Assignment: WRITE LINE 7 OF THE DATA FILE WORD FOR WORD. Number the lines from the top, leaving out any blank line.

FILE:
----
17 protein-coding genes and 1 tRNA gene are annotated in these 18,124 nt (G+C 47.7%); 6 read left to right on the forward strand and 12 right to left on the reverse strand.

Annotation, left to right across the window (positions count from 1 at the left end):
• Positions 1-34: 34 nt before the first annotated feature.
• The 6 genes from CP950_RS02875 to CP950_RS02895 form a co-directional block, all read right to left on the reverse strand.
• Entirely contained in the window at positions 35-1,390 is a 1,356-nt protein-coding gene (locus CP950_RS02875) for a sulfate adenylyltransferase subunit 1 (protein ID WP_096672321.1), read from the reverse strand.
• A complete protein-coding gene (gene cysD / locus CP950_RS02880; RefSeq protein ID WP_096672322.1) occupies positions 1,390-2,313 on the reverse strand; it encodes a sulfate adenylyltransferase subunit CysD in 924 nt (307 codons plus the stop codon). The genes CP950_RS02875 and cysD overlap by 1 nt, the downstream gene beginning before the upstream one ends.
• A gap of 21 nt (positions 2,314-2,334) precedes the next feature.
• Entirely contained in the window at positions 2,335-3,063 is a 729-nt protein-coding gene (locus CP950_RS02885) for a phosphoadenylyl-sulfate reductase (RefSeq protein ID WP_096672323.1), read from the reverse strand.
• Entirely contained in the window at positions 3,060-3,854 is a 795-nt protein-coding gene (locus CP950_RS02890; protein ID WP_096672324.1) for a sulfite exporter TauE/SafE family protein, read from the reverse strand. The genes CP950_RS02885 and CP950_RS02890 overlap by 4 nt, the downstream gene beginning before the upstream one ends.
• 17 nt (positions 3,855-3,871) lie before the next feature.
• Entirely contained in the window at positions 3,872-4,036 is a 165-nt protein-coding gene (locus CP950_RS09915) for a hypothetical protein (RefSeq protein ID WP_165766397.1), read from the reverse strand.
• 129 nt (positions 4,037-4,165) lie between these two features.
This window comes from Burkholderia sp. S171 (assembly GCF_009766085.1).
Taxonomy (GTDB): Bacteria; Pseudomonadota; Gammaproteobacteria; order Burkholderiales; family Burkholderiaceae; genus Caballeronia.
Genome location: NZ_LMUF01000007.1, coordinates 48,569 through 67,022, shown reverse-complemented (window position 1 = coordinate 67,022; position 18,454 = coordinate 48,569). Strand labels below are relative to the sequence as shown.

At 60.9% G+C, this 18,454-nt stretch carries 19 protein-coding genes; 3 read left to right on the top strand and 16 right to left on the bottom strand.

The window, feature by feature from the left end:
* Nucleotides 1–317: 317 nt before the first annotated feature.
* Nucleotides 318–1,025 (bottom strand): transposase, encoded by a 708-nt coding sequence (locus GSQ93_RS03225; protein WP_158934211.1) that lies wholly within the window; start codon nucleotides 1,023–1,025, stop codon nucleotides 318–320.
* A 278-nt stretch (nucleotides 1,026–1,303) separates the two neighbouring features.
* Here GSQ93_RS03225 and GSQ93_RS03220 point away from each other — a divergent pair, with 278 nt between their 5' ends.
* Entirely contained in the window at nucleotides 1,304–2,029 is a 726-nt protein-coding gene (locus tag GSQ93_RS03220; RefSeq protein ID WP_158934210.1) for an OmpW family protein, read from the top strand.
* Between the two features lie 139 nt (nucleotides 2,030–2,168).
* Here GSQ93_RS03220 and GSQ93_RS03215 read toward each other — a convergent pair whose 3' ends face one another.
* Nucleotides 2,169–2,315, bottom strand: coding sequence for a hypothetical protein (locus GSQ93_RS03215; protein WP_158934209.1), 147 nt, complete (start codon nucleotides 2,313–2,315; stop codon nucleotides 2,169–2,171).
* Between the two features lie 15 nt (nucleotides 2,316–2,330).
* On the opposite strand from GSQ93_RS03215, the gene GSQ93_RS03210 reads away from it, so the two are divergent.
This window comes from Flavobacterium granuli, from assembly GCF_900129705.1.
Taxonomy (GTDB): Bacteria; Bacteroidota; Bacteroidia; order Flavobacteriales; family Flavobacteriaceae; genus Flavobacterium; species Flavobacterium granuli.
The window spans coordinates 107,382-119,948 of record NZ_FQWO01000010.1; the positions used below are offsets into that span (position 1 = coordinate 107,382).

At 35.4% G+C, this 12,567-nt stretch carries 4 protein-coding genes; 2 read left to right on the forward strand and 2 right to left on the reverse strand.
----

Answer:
• A gap of 21 nt (positions 2,314-2,334) precedes the next feature.